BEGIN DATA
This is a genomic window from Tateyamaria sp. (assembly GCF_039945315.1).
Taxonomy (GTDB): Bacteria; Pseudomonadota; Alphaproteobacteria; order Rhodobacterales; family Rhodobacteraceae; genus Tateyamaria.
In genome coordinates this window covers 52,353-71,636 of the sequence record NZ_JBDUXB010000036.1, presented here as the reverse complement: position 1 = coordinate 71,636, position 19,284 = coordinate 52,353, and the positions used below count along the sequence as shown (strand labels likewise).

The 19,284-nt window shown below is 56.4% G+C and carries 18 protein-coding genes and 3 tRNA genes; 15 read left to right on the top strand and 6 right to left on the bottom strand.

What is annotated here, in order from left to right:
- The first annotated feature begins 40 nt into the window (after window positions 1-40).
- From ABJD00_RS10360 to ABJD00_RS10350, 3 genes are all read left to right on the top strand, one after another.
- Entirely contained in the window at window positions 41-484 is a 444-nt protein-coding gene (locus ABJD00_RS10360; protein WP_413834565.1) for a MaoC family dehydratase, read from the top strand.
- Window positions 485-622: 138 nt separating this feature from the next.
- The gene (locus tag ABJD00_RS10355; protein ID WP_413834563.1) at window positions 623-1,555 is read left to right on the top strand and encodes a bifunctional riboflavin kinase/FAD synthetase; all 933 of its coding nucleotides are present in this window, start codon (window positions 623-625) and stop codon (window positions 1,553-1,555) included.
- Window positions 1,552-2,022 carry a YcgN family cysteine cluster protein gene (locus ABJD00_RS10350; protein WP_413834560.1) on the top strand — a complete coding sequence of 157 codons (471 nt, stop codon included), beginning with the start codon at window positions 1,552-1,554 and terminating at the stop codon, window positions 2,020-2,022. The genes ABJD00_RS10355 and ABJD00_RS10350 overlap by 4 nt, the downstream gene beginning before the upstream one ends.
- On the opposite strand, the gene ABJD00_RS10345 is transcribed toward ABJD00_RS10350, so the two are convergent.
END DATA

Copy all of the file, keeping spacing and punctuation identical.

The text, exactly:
This is a genomic window from Tateyamaria sp. (assembly GCF_039945315.1).
Taxonomy (GTDB): Bacteria; Pseudomonadota; Alphaproteobacteria; order Rhodobacterales; family Rhodobacteraceae; genus Tateyamaria.
In genome coordinates this window covers 52,353-71,636 of the sequence record NZ_JBDUXB010000036.1, presented here as the reverse complement: position 1 = coordinate 71,636, position 19,284 = coordinate 52,353, and the positions used below count along the sequence as shown (strand labels likewise).

The 19,284-nt window shown below is 56.4% G+C and carries 18 protein-coding genes and 3 tRNA genes; 15 read left to right on the top strand and 6 right to left on the bottom strand.

What is annotated here, in order from left to right:
- The first annotated feature begins 40 nt into the window (after window positions 1-40).
- From ABJD00_RS10360 to ABJD00_RS10350, 3 genes are all read left to right on the top strand, one after another.
- Entirely contained in the window at window positions 41-484 is a 444-nt protein-coding gene (locus ABJD00_RS10360; protein WP_413834565.1) for a MaoC family dehydratase, read from the top strand.
- Window positions 485-622: 138 nt separating this feature from the next.
- The gene (locus tag ABJD00_RS10355; protein ID WP_413834563.1) at window positions 623-1,555 is read left to right on the top strand and encodes a bifunctional riboflavin kinase/FAD synthetase; all 933 of its coding nucleotides are present in this window, start codon (window positions 623-625) and stop codon (window positions 1,553-1,555) included.
- Window positions 1,552-2,022 carry a YcgN family cysteine cluster protein gene (locus ABJD00_RS10350; protein WP_413834560.1) on the top strand — a complete coding sequence of 157 codons (471 nt, stop codon included), beginning with the start codon at window positions 1,552-1,554 and terminating at the stop codon, window positions 2,020-2,022. The genes ABJD00_RS10355 and ABJD00_RS10350 overlap by 4 nt, the downstream gene beginning before the upstream one ends.
- On the opposite strand, the gene ABJD00_RS10345 is transcribed toward ABJD00_RS10350, so the two are convergent.